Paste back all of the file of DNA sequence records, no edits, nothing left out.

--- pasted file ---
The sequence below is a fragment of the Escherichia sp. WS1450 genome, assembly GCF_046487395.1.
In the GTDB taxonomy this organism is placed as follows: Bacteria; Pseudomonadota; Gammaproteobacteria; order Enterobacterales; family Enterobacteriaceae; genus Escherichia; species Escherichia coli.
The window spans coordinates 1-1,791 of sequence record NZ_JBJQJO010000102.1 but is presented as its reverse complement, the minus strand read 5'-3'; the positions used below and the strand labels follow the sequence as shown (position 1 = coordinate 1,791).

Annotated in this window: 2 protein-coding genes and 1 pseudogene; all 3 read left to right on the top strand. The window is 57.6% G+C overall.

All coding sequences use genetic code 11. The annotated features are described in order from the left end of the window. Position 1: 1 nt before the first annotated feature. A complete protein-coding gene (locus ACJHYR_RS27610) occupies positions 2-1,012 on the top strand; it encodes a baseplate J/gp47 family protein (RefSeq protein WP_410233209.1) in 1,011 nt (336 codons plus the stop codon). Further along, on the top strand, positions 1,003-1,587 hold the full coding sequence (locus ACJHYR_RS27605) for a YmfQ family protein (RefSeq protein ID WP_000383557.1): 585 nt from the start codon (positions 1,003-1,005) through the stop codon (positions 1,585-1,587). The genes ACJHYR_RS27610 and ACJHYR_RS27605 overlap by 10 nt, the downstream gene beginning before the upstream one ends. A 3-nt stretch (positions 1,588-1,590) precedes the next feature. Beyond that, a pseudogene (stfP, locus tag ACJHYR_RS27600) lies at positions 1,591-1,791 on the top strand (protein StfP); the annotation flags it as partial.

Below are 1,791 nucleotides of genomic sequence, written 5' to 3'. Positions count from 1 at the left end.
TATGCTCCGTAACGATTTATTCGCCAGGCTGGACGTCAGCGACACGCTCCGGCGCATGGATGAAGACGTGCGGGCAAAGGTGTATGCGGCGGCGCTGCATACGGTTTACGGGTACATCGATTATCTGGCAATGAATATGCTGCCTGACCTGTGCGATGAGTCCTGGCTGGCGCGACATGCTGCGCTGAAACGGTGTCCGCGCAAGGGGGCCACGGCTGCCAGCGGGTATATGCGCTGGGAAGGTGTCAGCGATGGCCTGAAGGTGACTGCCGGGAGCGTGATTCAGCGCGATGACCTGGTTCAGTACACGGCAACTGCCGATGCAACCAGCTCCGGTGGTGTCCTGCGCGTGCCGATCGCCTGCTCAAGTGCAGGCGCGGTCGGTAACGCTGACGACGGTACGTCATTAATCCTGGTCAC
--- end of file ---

The sequence below is a fragment of the Escherichia sp. WS1450 genome, assembly GCF_046487395.1.
In the GTDB taxonomy this organism is placed as follows: Bacteria; Pseudomonadota; Gammaproteobacteria; order Enterobacterales; family Enterobacteriaceae; genus Escherichia; species Escherichia coli.
The window spans coordinates 1-1,791 of sequence record NZ_JBJQJO010000102.1 but is presented as its reverse complement, the minus strand read 5'-3'; the positions used below and the strand labels follow the sequence as shown (position 1 = coordinate 1,791).

Annotated in this window: 2 protein-coding genes and 1 pseudogene; all 3 read left to right on the top strand. The window is 57.6% G+C overall.

All coding sequences use genetic code 11. The annotated features are described in order from the left end of the window. Position 1: 1 nt before the first annotated feature. A complete protein-coding gene (locus ACJHYR_RS27610) occupies positions 2-1,012 on the top strand; it encodes a baseplate J/gp47 family protein (RefSeq protein WP_410233209.1) in 1,011 nt (336 codons plus the stop codon). Further along, on the top strand, positions 1,003-1,587 hold the full coding sequence (locus ACJHYR_RS27605) for a YmfQ family protein (RefSeq protein ID WP_000383557.1): 585 nt from the start codon (positions 1,003-1,005) through the stop codon (positions 1,585-1,587). The genes ACJHYR_RS27610 and ACJHYR_RS27605 overlap by 10 nt, the downstream gene beginning before the upstream one ends. A 3-nt stretch (positions 1,588-1,590) precedes the next feature. Beyond that, a pseudogene (stfP, locus tag ACJHYR_RS27600) lies at positions 1,591-1,791 on the top strand (protein StfP); the annotation flags it as partial.

Below are 1,791 nucleotides of genomic sequence, written 5' to 3'. Positions count from 1 at the left end.
TATGCTCCGTAACGATTTATTCGCCAGGCTGGACGTCAGCGACACGCTCCGGCGCATGGATGAAGACGTGCGGGCAAAGGTGTATGCGGCGGCGCTGCATACGGTTTACGGGTACATCGATTATCTGGCAATGAATATGCTGCCTGACCTGTGCGATGAGTCCTGGCTGGCGCGACATGCTGCGCTGAAACGGTGTCCGCGCAAGGGGGCCACGGCTGCCAGCGGGTATATGCGCTGGGAAGGTGTCAGCGATGGCCTGAAGGTGACTGCCGGGAGCGTGATTCAGCGCGATGACCTGGTTCAGTACACGGCAACTGCCGATGCAACCAGCTCCGGTGGTGTCCTGCGCGTGCCGATCGCCTGCTCAAGTGCAGGCGCGGTCGGTAACGCTGACGACGGTACGTCATTAATCCTGGTCAC